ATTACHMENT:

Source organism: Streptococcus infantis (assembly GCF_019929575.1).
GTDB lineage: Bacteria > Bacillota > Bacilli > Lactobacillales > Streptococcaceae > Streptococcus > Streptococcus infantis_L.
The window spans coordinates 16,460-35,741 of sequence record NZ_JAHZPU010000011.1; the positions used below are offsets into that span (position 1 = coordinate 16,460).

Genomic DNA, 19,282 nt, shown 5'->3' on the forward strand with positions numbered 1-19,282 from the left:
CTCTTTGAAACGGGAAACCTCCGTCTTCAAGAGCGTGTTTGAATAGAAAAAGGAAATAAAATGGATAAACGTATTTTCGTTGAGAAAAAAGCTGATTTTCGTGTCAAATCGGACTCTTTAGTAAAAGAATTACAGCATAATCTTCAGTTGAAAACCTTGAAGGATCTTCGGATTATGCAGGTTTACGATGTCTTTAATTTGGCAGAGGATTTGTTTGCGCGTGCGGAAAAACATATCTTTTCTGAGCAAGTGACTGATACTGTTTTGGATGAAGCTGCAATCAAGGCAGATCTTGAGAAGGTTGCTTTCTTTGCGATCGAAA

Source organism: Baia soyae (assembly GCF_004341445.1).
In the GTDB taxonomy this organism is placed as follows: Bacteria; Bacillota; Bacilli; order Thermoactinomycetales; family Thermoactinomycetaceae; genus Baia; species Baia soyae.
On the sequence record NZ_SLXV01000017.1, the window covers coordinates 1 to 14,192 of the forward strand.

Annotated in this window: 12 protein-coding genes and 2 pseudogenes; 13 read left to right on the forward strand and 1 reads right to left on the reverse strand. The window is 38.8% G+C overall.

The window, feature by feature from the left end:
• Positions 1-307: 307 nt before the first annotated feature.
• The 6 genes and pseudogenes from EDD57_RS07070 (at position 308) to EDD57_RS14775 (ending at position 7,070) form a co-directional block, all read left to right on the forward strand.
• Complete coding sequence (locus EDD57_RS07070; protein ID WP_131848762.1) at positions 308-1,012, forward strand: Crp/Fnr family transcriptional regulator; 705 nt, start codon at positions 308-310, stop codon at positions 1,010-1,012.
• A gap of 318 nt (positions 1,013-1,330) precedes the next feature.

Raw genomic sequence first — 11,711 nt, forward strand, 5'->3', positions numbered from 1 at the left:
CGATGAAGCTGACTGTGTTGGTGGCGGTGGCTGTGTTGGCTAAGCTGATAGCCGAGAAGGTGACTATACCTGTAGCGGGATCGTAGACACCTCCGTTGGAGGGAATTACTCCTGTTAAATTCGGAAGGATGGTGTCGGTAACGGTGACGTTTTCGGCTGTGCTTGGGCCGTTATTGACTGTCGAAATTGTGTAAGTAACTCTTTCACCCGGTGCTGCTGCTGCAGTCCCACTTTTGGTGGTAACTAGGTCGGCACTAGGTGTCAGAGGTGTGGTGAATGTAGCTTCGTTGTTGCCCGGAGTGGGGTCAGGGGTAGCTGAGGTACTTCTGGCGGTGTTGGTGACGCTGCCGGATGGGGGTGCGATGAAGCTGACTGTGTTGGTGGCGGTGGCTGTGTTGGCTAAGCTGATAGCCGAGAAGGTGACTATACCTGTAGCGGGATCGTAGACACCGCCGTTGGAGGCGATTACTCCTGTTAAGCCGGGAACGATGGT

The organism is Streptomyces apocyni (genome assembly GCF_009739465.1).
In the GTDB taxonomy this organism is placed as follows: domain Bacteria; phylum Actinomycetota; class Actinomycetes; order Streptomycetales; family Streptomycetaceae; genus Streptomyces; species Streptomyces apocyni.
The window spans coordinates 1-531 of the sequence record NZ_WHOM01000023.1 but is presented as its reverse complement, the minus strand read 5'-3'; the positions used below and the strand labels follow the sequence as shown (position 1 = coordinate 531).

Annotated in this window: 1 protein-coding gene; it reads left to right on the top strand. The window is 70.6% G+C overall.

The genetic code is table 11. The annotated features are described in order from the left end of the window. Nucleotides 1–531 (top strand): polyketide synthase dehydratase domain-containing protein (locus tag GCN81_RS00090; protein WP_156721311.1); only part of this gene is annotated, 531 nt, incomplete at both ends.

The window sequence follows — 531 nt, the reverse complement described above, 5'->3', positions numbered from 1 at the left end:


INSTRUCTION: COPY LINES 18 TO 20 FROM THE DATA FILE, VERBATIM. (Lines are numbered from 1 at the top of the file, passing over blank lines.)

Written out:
In the GTDB taxonomy this organism is placed as follows: domain Bacteria; phylum Actinomycetota; class Actinomycetes; order Streptomycetales; family Streptomycetaceae; genus Streptomyces; species Streptomyces apocyni.
The window spans coordinates 1-531 of the sequence record NZ_WHOM01000023.1 but is presented as its reverse complement, the minus strand read 5'-3'; the positions used below and the strand labels follow the sequence as shown (position 1 = coordinate 531).

Annotated in this window: 1 protein-coding gene; it reads left to right on the top strand. The window is 70.6% G+C overall.